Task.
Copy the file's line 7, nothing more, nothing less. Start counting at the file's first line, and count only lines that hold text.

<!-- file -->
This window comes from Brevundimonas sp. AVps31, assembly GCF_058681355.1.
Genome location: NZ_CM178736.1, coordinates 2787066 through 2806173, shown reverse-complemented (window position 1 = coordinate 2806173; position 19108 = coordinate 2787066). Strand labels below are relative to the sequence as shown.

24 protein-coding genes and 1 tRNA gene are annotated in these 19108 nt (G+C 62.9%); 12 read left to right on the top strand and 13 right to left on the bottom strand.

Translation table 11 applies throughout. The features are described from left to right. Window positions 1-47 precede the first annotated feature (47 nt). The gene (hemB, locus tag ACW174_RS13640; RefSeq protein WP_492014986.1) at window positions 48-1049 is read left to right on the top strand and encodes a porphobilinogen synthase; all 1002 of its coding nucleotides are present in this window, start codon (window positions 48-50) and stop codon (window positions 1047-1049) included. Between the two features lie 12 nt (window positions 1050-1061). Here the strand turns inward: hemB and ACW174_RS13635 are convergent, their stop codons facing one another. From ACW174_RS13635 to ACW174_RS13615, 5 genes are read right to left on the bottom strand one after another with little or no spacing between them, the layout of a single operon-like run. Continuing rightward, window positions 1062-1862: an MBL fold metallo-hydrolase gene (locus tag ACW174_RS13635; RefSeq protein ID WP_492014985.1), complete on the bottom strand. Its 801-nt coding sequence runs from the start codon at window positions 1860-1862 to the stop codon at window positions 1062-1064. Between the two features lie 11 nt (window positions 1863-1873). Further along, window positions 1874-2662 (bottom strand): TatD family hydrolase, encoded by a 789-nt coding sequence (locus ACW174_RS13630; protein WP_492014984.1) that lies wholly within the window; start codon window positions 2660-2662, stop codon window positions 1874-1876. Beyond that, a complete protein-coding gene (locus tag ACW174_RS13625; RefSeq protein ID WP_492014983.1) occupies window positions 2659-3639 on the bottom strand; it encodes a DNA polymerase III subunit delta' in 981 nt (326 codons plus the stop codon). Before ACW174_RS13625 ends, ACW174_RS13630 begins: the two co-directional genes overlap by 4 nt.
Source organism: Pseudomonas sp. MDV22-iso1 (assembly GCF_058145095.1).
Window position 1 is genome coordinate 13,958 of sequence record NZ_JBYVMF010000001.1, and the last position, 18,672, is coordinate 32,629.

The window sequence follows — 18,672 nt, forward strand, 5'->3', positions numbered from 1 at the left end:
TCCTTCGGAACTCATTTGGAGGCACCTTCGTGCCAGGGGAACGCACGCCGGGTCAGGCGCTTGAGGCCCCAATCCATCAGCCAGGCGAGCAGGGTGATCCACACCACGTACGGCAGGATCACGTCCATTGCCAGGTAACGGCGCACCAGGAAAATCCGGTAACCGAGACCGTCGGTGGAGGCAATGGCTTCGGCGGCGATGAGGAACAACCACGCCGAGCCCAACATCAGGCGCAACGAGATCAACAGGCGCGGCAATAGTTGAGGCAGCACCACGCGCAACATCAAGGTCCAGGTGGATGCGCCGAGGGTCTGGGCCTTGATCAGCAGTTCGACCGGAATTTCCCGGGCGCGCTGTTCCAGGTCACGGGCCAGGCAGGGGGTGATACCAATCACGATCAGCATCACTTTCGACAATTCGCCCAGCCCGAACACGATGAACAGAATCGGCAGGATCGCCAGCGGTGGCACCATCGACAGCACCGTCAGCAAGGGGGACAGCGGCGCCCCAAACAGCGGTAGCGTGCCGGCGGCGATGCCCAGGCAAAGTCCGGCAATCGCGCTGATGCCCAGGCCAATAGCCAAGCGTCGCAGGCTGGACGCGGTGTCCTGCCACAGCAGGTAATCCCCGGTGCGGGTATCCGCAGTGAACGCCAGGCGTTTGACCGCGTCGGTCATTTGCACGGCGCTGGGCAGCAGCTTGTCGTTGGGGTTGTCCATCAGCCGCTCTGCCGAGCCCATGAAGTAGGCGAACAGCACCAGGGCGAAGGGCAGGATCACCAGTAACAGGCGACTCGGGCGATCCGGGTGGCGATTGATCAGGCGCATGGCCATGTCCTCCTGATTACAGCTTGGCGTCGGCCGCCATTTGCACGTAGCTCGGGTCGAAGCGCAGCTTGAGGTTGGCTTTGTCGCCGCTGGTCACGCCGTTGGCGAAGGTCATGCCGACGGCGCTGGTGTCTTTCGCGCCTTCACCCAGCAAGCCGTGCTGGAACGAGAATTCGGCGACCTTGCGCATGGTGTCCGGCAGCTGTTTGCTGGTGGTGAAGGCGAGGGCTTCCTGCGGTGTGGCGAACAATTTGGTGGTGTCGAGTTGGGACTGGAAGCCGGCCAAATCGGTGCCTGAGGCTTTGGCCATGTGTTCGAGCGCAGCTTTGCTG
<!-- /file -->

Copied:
The window sequence follows — 18,672 nt, forward strand, 5'->3', positions numbered from 1 at the left end: